Aeroflot has announced that it will be suspending commercial flights to Sri Lanka for the time being, due to “unreliability of the situation in terms of ensuring unhindered flights of the airline’s aircraft to Sri Lanka”.
Citing the company, Russian media mentioned that passengers who are in Colombo and have tickets for return flights to Moscow dated June 2, June 4 and June 5 will be delivered to Moscow by flights departing on June 4 and June 5.
The airline launched its services in Sri Lanka on 4th November, 2021.
On 2nd of June, the Colombo Commercial High Court issued an enjoining order preventing a Russian ‘Aeroflot’ aircraft from leaving Sri Lanka.
Colombo Commercial High Court Judge Harsha Sethunga issued the enjoining order on the respondent Russian airline after hearing a complaint filed by Celestial Aviation Trading Limited in Ireland, and this enjoining order will remain in effect until the 16th of June.
The plaintiff states that it has a settlement case with the respondent Russian Airlines, and therefore, the complainant had filed a complaint seeking an injunction restraining an aircraft belonging to the respondent airline from leaving Sri Lanka.
After a Colombo court denied permission to an Aeroflot flight earlier this week to fly to Moscow from Colombo, the Russian flagship carrier, suspended all flights to Sri Lanka.
“Aeroflot is suspending commercial flights to Colombo (Sri Lanka) for the immediate period due to an unreliable situation in terms of the airline’s unobstructed flights to Sri Lanka. The sales of tickets for flights to Colombo have been temporarily shut down,” the airlines said.
It remains unclear as to why earlier this week Sri Lankan officials detained the Aeroflot Airbus A330 but according to a report by news agency AFP, current sanctions on Aeroflot due to war on Ukraine could be a likely cause.
The Russian aviation body suggested that the Russian airlines which operate using rental planes registered in foreign countries cease flights abroad, in order to avoid the seizure of those planes due to the sanctions.
The SU289 could be part of a commercial dispute since it is owned by GE Capital Aviation Services which is an Irish–American commercial aviation financing and leasing company.
The Celestial Aviation Trading Limited of Ireland filed a complaint at a Sri Lankan commercial court following which the aircraft was barred from leaving.
The Russian airlines told passengers in Colombo who are due to return on June 2, June 4 and June 5 that they will be brought back to Russia from Sri Lanka on June 4 and June 5. The repatriation flights will fly to Colombo but without passengers, the company said.
The company assured passengers that those with tickets to Moscow for later dates would also be brought home as scheduled. Aeroflot said that they could not depart from the Bandaranaike International Airport (BIA) due to absence of a permit.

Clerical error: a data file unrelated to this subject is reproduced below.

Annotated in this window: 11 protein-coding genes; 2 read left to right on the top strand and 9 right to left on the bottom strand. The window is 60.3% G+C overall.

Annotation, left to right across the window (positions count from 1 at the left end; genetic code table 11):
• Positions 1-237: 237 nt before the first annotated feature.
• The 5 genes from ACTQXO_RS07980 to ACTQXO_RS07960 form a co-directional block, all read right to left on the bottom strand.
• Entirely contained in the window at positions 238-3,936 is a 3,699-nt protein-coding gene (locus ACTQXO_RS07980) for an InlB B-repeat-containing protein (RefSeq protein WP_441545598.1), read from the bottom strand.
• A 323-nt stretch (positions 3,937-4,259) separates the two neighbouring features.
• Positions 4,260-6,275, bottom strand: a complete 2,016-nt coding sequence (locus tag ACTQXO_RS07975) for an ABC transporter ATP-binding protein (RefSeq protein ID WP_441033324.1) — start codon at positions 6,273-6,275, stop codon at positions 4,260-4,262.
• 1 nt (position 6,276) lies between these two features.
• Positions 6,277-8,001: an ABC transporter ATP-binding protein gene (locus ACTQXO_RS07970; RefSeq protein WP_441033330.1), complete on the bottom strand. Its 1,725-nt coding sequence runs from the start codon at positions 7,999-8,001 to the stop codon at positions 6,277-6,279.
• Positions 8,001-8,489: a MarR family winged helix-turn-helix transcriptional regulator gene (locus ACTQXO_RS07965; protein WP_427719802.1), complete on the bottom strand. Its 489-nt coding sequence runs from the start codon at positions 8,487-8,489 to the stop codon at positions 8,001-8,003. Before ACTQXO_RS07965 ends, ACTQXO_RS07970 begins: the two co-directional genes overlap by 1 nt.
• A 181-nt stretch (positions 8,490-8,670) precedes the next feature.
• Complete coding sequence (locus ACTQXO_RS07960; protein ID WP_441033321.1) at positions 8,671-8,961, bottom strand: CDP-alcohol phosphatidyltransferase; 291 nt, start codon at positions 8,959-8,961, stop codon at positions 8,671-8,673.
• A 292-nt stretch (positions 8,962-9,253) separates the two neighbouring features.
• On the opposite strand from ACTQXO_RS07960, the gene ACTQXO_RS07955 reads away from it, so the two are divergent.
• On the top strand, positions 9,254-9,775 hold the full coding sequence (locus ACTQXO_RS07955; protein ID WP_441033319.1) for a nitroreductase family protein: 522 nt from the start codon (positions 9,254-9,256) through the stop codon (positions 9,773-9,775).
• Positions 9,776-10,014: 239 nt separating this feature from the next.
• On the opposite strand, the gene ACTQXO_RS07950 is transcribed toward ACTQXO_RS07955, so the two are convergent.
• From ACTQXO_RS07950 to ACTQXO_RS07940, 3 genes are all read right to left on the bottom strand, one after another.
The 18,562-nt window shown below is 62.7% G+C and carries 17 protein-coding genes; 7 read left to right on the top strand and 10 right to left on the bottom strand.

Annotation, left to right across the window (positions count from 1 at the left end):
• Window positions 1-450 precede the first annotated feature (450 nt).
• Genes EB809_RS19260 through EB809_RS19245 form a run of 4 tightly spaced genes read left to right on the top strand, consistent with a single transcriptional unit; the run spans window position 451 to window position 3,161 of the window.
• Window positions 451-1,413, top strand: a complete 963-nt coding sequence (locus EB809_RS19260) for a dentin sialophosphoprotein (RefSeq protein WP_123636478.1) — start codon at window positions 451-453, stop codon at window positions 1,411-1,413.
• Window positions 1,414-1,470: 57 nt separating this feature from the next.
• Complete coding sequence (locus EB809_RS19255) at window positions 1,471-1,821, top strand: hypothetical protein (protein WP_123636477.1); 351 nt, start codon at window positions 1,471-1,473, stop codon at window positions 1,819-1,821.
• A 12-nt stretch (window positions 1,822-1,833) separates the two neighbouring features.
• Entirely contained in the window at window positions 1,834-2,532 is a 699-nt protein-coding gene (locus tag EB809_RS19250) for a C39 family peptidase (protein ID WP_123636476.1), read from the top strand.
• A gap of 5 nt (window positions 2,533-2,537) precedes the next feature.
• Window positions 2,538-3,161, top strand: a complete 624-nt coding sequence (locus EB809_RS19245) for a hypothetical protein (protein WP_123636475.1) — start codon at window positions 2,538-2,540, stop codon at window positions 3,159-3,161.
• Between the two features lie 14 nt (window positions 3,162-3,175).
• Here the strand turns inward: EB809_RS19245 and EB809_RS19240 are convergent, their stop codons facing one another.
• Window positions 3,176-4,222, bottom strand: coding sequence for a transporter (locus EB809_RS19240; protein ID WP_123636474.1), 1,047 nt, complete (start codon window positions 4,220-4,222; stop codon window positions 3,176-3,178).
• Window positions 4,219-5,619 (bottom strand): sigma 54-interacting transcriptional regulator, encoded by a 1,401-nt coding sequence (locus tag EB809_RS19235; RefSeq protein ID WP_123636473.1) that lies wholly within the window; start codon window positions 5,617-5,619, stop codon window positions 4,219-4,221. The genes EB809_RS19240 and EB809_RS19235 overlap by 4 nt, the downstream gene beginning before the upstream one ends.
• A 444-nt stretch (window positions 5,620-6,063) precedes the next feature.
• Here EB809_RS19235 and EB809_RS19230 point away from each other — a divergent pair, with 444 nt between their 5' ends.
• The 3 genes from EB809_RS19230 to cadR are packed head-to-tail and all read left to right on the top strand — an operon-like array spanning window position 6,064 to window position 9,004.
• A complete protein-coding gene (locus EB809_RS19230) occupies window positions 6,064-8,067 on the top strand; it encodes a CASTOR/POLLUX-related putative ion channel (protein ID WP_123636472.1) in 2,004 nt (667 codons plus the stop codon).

The passengers who were onboard the seized flights were accommodated in nearby hotels, officials at the BIA told news agency AFP. They also said that they were told that the reason behind the detention was ‘likely a commercial dispute’.
The SU-289 flight still remains with Sri Lanka and the court will listen to the matter once again on June 8 and deliver its verdict. The flight is banned from leaving the country until June 16.
Sri Lanka has banned a Russian-operated plane from leaving the South Asian island pending a hearing later this month as Western sanctions continue to disrupt Russia’s travel industry.
The Airbus A330-343 operated by Russian state-owned airline Aeroflot was denied permission to fly to Moscow as scheduled on June 2 amid a legal dispute with a leasing company. The flight had more than 200 passengers onboard.
Celestial Aviation Trading Limited, one of the largest plane-leasing firms, is seeking to confiscate the jet after Russia failed to return its property.
The European Union in February imposed a wide-array of economic sanctions on Russia, including banning the leasing of EU airplanes, after it invaded Ukraine.
The bloc’s sanctions demanded Russia return any aircraft leased from EU firms by the end of March.
Russia had more than 500 aircraft leased from the West out of a total park of about 1,300, according to news agency RBC, meaning fulfillment of the sanctions would have decimated the nation’s travel industry.
President Vladimir Putin signed a bill into law in March allowing Russian airlines to seize the leased planes.
Russia’s aviation regulator warned its airlines from flying leased planes abroad amid concern they could be seized.
Leasing companies have confiscated 78 planes operated by Russian airlines since the sanctions were imposed, though nearly all occurred within the first few days.
Russia's Foreign Ministry has demanded Sri Lanka resolve the situation, warning it could hurt bilateral relations. Sri Lanka is a popular destination for Russian vacationers.
A Sri Lanka court will hold a hearing regarding the case on June 8, local media reported.
In the meantime, the Russian passengers have been put up at a hotel by Aeroflot pending resolution of the matter.